Angelo Bellobono is a great artist who lives part-time in New York, Morocco and Italy. When I first saw his hauntingly beautiful paintings on his website www.angelobellobono.com, I knew I had to chat with him. Here’s our cool chat…
MICHAEL: Hey Angelo, First of all, you have a super cool name. Angelo Bellobono! Love it. When I look at your work, I think about evolution, transformation and the changing nature of things. Your abstract works seem to show figuration in them and your figurative works seems like they're coming from abstraction. Am I right?
ANGELO: Hi Michael, Nice to hear from you. You really caught the abstraction and figurative content of my paintings. My work is related to the weakness of the identity. Everything is in continual transformation, the geological aspects and biological adaptations.
MICHAEL: Are you saying that human identity never reaches a final destination? Are we not basically the same people we were as kids growing up?
ANGELO: Now, more than ever, humans are in a constant anthropological experiment connected to the geopolitical shift, but now this change is accelerating excessively compared to adaptations that the environment can support. Maybe the final destination is not too far away.
MICHAEL: Absolutely. There also seems to be a great deal of fear out there because things are changing so much and so quickly. But aren't we ultimately responsible? I mean, the earth isn't polluting itself and things like greed and murder are man-made creations.
ANGELO: The point is that the planet on which we live is a living body just as we are. Its organs and systems get sick and the planet reacts by putting in place systems for defense, antibodies against pathogens that undermine the safety. Perhaps at this point we might be seen as viruses, parasites to fight with. Art is one of those codes that humans have chosen to use ... that contribute to some systemic harmony.
MICHAEL: Back to your work. I notice that you don't use a lot of color. You have lots of black, white, gray and blue hues. I love that. Do you minimize color for dramatic effect?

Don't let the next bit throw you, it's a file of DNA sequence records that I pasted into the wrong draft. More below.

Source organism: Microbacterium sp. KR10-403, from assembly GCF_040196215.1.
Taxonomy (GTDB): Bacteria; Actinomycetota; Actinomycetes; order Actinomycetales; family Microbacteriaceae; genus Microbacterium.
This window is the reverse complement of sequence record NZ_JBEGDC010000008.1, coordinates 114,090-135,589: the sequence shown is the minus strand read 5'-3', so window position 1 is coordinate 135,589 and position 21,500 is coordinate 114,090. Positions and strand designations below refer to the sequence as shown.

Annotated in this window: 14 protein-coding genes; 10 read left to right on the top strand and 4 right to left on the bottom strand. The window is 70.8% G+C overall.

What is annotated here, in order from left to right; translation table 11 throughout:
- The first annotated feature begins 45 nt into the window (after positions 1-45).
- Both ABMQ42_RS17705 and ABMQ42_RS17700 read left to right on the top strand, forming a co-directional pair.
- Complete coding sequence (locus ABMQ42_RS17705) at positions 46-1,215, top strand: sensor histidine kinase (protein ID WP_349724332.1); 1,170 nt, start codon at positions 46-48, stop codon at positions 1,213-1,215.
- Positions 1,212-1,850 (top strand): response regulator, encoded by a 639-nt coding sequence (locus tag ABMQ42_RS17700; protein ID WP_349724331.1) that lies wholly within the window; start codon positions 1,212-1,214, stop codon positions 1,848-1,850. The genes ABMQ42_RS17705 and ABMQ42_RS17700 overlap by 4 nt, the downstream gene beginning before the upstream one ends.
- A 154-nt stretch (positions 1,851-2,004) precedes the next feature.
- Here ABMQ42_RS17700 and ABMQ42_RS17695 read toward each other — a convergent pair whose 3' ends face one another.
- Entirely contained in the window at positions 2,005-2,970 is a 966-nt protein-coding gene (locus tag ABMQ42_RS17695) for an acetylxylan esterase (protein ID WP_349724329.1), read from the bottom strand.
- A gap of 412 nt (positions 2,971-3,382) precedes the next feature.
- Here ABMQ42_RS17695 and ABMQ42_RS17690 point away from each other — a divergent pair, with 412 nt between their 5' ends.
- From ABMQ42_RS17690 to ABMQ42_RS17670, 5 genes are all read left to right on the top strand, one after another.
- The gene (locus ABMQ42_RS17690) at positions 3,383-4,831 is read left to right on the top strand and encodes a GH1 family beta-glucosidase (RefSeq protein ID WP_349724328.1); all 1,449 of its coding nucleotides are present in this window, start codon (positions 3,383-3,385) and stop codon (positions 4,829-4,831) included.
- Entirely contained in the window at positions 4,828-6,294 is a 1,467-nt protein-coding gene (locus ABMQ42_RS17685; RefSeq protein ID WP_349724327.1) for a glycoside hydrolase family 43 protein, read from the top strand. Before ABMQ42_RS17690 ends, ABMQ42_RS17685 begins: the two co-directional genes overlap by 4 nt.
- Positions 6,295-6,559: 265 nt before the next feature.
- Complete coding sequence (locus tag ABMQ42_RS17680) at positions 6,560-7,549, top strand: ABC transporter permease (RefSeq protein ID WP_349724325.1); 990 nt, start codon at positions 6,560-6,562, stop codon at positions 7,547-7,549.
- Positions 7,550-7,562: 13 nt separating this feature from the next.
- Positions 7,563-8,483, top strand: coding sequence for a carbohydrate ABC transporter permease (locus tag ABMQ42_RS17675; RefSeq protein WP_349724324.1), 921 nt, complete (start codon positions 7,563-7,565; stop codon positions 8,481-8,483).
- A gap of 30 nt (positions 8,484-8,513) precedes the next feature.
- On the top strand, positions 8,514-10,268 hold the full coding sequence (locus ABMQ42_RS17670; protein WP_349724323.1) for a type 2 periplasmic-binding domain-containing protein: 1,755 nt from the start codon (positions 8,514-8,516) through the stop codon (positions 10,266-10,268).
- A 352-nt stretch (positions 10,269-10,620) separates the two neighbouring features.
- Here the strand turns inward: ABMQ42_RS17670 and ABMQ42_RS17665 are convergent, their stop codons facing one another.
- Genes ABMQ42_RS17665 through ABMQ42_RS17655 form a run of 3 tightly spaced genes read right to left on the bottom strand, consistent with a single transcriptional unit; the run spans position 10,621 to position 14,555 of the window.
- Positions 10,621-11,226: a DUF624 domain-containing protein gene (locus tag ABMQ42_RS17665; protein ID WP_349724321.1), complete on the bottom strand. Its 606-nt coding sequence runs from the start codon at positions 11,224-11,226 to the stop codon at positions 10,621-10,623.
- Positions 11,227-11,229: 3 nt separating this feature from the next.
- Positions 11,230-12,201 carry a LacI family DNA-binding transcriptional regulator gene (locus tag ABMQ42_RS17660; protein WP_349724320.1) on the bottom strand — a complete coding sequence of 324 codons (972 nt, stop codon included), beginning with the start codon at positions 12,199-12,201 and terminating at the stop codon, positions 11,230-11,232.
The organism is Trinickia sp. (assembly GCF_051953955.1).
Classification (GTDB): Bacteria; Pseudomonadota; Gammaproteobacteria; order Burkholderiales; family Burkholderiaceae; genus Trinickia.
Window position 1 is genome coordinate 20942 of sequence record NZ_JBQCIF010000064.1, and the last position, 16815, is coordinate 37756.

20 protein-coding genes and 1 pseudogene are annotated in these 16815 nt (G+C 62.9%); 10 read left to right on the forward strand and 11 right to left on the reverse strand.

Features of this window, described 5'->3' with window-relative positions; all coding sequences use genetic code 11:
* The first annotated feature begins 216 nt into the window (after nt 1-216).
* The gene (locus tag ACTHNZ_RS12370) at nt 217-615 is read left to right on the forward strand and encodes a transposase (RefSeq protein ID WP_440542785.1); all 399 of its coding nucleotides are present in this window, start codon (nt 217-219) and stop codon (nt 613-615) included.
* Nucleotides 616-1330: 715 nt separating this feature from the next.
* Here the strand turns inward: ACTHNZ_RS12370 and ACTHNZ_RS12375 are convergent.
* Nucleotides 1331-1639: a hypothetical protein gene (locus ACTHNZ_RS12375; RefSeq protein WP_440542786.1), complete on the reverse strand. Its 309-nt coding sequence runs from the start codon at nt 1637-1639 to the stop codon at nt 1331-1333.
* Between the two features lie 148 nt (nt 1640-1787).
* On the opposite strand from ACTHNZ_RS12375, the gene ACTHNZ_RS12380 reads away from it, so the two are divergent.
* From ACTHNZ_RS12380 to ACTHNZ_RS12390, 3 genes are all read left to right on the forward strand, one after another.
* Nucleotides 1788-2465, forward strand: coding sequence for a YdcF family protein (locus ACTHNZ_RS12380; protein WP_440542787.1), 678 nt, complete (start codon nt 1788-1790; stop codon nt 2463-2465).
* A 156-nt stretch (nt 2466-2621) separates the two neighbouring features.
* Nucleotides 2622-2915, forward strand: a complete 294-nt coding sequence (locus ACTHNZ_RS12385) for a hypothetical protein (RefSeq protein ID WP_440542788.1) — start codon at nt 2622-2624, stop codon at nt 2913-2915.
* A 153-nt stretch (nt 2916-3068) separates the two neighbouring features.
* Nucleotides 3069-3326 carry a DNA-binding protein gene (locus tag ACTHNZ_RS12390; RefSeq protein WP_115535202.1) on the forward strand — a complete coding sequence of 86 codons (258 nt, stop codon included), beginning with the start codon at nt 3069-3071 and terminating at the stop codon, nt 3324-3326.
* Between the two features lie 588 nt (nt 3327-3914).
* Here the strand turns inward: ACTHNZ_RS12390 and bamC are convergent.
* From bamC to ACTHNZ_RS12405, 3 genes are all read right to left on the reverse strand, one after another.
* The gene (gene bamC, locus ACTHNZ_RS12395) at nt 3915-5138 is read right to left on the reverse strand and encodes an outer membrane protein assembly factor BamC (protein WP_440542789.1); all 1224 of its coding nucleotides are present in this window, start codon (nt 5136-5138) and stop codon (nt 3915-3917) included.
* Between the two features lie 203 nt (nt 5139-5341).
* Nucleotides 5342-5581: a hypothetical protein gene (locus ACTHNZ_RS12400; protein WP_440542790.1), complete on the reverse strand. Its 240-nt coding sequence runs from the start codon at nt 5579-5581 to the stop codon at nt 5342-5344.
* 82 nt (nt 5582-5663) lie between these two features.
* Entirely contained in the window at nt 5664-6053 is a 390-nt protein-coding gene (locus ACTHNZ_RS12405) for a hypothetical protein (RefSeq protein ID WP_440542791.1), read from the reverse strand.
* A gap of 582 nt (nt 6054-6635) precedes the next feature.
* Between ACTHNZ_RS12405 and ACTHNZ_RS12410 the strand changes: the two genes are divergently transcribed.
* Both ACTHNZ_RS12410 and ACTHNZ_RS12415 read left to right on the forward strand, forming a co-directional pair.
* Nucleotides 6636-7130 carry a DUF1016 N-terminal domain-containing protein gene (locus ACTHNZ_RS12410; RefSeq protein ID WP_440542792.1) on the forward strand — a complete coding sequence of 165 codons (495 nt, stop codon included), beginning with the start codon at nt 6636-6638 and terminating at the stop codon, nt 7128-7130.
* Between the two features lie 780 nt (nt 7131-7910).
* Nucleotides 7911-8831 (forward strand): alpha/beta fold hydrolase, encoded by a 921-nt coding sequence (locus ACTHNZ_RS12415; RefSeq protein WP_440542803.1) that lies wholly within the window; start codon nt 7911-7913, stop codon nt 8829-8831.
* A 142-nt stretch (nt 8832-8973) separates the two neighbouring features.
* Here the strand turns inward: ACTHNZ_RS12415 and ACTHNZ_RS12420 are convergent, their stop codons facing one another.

ANGELO: Basically I'm not interested in the decorative aspects of the work. I try to paint atmospheres and not images. The painting is an excuse to take you to see what is happening outside the frame. But I do not dislike color; I use it when I feel it gives balance to my visions. Recently and in the past, I have used color, but in my way of painting, even if I know the project I'm working on, every single picture is a world that generates itself in front of me and I have to follow it. A work is based on the balance between form and content and I always try to take them into account.
MICHAEL: I get a sense of haunting aloneness in your work. The images seem almost like ghosts, No?
ANGELO: I understand this feeling. I think it’s more related to the moment at which something becomes something else; the change of state of matter, of men. The ice melts and reveals stories, the steam covering a picture, a snow storm that mixes the light.
MICHAEL: Aren't you also a ski instructor? What's the Atlas Project?
ANGELO: Yes, I'm a professional ski coach and I did international races for many years, so mountains and ice are part of my life. Having spent two decades as a ski instructor and coach, the elements of ice and mountains are frequent metaphorical elements in my work. Ice represents the planet’s archival memory, and mountains depicted as hinges and not barriers, connecting different cultures rather than dividing them. In 2011, I created the Atla(s)now project in the Atlas Mountains of Morocco. Atla(s) now is a community platform for cross-disciplinary collaboration and an artist residency program where art and skiing are used as a means of social and economic development of the Berber villages of Imlil, Oukameiden and Asni. As a relational art project, the artists in residence are invited to prepare a site specific work and workshops along with the community, by using local resources and labor to create the first Atlas Spread Out Museum, to activate art workshops and training for local ski instructors and mountain guides, to empower their knowledge and reinforce the local micro-economy.